Happy Birthday George Harrison: George Plays Sitar

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Today marks what would have been George Harrison’s 77th birthday. As NME reported, the city of Liverpool announced The George Harrison Woodland Walk will open in 2021, 20 years after his death. A park is appropriate as George loved gardening and nature, traits that were only enhanced by his practicing of Indian spiritualism.

Harrison played a big role in bringing Indian music and philosophies to the wider western world. George first came across the sitar on the set of The Beatles 1965 film Help!, which included a scene with a classical Indian ensemble. “George was looking at them,” John Lennon recalls in The Beatles Anthology film. The encounter made a lifelong impact on Harrison.

Later that year, The Beatles were recording their album Rubber Soul and a song penned by Lennon just needed something more. The Beatles were entering a highly experimental phase and Harrison was leading the charge.

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“We’d recorded the ‘Norwegian Wood’ backing track and it needed something,” Harrison noted in The Beatles Anthology. “We would usually start looking through the cupboard to see if we could come up with something, a new sound, and I picked the sitar up – it was just lying around; I hadn’t really figured out what to do with it. It was quite spontaneous: I found the notes that played the lick. It fitted and it worked.”

Norwegian Wood (This Bird Has Flown) via The Beatles

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“Norwegian Wood” became the first known western pop song to feature sitar. But the classical Indian instrument isn’t necessarily something you just just pick up. Here’s how famed sitarist Ravi Shankar described hearing “Norwegian Wood” during a BBC interview in 2000. “I couldn’t believe it,” he remembered, “it sounded so strange. Just imagine some Indian villager trying to play the violin when you know what it should sound like.”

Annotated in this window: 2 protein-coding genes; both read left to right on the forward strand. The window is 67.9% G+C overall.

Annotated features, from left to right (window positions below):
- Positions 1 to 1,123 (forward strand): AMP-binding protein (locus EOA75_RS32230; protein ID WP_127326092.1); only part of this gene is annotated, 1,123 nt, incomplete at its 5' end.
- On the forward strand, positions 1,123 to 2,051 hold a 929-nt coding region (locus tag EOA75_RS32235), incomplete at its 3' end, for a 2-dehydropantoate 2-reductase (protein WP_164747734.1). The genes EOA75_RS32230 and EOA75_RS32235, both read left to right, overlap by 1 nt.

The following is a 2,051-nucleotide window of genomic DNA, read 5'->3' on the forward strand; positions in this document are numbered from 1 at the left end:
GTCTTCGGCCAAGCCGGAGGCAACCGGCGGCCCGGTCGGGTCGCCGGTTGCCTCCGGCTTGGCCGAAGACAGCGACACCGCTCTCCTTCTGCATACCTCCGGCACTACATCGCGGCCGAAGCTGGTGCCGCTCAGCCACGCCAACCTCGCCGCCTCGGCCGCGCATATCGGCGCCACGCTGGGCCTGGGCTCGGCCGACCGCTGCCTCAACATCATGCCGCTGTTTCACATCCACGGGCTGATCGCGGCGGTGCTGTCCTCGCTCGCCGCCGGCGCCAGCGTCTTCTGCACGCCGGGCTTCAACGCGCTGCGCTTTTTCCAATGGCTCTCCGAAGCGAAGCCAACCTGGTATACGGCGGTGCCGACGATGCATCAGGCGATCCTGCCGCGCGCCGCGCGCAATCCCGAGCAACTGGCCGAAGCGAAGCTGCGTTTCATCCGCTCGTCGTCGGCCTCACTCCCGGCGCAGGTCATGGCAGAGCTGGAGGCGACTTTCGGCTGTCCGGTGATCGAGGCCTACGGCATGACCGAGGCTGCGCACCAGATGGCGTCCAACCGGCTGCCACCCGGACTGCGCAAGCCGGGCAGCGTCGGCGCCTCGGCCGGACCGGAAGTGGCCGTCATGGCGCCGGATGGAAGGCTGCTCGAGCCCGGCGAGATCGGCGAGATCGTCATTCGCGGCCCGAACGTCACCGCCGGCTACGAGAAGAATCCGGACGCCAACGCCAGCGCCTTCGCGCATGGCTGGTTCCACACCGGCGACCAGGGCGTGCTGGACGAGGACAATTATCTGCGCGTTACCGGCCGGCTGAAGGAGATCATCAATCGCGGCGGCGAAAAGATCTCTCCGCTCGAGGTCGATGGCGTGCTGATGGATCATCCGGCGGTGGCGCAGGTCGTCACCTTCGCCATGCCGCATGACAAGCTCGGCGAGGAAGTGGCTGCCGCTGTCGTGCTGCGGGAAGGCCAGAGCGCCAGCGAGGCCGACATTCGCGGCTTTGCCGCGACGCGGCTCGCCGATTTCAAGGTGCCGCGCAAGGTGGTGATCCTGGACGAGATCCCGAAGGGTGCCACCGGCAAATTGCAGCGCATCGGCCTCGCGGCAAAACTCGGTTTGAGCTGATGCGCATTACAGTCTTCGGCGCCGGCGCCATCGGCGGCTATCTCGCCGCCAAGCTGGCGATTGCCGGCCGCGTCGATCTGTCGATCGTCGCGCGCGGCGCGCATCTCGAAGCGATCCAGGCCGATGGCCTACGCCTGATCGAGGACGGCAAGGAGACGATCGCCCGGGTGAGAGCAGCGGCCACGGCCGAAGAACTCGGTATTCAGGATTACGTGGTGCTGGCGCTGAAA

As the story goes, David Crosby had introduced Harrison to the music of Ravi Shankar when The Byrds toured the UK in 1965. George would meet the renowned musician a year later, just after The Beatles recorded their groundbreaking album Revolver. The album included a full-on classical Indian piece, “Love You Too,” played mostly by musicians from the North London Asian Music Circle.

Love You Too via The Beatles

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Harrison started taking lessons from Shankar and they showed as Harrison, once again backed by Indian musicians, recorded perhaps his finest Indian composition, “Within In You Without You” on The Beatles iconic 1967 album Sgt. Pepper’s Lonely Hearts Club Band.

Within In You Without You via The Beatles

Geroge’s, as well as Lennon’s, affinity for Indian music and culture led The Beatles to India in 1968 to study transcendental meditation under the Maharishi Mahesh Yogi. While the band’s relationship with the yogi didn’t quite work out, George would continue his tutelage with Shankar.

Harrison Practicing With Shankar via pulpobeatle

Ravi was impressed by Harrison’s enthusiasm for Indian music and spiritualism and the two formed a tight bond, with Shankar counting Harrison as a younger brother. In 1975, Harrison toured with Shankar to support the former’s Dark Horse album. Check out Harrison, Shankar and more performing “I Am Missing You” from that tour below:

I Am Missing You via BobsArtGallery